PHS teacher named adviser of the year
Palisade High School social studies teacher David Carlo recently won the title of Colorado’s 2013 Warren E. Shull High School Student Council Adviser of the Year, an award sponsored by the National Association of Student Councils.
Carlo was nominated for the honor by his fellow members on the Student Leadership Advisory Council of the Colorado High School Activities Association. One of those council members and a friend of Carlo’s, Highlands Ranch teacher Rashaan Davis, said the group picked Carlo after years of considering him for the award.
“It’s a rarity,” to pick someone who is on the eight-member council of teachers and advisers from around the state, Davis said. “We have forms for kids to nominate their advisers and we comb every high school in the state looking for people.”
What put Carlo at the top of the list, Davis said, was the wealth of great ideas Carlo shares with other advisers and his commitment to getting Western Slope students to the Front Range for statewide leadership events, including a summer leadership camp that takes place each summer in Fort Collins.
“He always has a full contingent at state activities. It’s so hard when there are so many metro students at these events, we want students from western Colorado and southern Colorado to show up as well,” he said.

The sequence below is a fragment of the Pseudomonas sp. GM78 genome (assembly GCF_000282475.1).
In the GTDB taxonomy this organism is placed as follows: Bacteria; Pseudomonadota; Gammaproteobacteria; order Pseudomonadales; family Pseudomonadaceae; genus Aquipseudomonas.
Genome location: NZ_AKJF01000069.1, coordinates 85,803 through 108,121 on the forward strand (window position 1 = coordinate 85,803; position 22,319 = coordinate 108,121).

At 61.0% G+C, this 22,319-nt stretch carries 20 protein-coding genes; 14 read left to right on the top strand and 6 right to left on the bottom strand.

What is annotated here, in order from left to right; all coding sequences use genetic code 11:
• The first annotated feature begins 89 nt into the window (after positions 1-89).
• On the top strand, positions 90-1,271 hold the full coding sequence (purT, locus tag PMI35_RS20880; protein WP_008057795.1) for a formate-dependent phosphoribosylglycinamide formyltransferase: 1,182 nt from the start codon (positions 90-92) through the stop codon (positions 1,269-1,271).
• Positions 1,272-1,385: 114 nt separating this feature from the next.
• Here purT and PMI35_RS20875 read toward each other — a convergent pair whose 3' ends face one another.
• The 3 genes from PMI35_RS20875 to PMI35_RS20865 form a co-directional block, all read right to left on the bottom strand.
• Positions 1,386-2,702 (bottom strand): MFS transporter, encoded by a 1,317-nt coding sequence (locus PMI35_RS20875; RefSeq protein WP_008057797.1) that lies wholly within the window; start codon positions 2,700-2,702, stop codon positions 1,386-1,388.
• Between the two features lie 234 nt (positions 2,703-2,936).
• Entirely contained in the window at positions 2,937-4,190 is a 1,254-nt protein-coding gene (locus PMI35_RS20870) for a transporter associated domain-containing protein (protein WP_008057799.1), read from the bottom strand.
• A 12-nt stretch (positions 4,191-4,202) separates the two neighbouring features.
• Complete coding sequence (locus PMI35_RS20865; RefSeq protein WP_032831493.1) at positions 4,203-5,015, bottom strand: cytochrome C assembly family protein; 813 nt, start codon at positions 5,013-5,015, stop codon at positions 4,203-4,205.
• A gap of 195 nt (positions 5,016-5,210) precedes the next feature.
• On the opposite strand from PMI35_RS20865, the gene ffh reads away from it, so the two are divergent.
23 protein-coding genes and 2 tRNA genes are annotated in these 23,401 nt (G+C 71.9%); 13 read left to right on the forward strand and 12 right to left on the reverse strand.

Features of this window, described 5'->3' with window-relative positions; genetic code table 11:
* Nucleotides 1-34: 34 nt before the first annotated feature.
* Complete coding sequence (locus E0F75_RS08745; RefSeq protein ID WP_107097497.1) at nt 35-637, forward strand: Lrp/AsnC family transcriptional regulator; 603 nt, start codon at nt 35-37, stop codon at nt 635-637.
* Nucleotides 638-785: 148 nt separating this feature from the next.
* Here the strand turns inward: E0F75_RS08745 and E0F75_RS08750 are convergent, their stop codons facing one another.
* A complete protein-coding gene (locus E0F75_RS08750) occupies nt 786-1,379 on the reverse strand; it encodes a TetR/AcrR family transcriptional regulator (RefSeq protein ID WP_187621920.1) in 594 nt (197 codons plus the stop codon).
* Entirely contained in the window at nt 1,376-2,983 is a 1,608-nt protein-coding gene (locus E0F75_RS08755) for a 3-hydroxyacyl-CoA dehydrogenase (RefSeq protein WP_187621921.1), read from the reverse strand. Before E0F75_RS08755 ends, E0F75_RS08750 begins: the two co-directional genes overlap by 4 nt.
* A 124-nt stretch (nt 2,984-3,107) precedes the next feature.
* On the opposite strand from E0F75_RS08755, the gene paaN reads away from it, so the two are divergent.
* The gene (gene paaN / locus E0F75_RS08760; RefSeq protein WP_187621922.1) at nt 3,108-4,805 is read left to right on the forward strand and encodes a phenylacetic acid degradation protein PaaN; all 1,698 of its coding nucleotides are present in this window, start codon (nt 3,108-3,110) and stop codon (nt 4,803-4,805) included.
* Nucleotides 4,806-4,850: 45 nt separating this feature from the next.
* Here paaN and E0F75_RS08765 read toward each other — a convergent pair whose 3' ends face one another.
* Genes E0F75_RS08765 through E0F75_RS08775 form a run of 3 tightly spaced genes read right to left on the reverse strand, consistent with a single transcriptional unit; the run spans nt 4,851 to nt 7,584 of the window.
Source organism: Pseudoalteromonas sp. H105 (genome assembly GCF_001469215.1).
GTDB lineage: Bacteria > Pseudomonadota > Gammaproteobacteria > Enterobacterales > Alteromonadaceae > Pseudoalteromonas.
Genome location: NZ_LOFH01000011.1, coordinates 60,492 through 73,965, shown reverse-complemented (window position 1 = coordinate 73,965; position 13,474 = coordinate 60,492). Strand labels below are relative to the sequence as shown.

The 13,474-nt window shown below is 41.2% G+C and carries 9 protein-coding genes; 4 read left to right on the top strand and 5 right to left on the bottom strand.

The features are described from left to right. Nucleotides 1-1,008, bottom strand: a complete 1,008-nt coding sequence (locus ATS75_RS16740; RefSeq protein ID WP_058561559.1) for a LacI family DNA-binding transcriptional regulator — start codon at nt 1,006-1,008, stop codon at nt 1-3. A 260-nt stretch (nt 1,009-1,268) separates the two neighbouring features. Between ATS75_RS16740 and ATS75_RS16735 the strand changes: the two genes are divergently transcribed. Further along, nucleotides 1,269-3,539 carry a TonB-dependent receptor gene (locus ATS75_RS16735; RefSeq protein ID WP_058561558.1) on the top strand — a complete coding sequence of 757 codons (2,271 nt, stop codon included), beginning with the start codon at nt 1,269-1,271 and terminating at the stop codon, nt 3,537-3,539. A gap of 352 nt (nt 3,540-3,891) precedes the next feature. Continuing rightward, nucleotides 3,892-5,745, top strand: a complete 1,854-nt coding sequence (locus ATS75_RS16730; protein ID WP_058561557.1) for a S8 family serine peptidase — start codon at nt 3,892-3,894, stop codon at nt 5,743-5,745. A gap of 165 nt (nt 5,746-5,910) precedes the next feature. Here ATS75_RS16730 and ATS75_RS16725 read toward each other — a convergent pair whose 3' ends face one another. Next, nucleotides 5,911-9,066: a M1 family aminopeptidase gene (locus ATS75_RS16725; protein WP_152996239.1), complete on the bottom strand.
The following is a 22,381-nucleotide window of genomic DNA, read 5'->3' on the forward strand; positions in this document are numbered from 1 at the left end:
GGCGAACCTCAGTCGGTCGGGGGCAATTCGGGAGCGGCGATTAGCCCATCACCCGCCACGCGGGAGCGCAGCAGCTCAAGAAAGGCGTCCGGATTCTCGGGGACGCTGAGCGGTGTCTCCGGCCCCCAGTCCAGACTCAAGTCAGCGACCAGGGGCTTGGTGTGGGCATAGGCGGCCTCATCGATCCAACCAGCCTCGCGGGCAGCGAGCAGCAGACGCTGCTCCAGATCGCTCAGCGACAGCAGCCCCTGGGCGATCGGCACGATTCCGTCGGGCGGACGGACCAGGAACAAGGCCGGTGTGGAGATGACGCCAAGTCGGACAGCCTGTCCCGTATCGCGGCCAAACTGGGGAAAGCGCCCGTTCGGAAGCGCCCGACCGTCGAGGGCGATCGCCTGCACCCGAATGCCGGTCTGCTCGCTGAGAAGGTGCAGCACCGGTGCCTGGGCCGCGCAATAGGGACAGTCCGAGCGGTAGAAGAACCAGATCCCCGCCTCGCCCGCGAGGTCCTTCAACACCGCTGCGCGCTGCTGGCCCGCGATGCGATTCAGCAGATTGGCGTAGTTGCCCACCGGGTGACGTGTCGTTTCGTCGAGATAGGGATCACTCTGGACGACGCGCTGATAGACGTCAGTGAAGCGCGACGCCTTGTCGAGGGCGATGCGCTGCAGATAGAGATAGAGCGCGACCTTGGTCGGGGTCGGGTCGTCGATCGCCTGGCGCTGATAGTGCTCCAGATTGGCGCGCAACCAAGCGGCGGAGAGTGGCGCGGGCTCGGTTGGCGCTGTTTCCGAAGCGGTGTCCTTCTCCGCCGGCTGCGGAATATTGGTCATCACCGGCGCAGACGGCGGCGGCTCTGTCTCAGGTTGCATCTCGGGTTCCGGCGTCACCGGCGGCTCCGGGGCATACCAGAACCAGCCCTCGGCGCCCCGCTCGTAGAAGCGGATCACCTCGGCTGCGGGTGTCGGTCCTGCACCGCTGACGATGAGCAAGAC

Carlo is humble about the honor and insisted “it’s not about glorifying me.” Instead, he believes the award says more about the students he works with on Palisade High’s student council.
“I’m proud but it’s really a reflection of the kids I get to work with. We have a great school,” Carlo said.
Carlo is now eligible for the National High School Student Council Adviser of the Year award, which will be go to one state recipient at the National Association of Student Councils National Conference scheduled June 22-24 in Las Vegas.
Carlo said he would have to pay for his own transportation to the conference and he’s not sure he’ll make the trip, as the conference is the same weekend as Country Jam, where he usually works each summer.
“I have to decide if I’m going to make money or spend money,” he joked.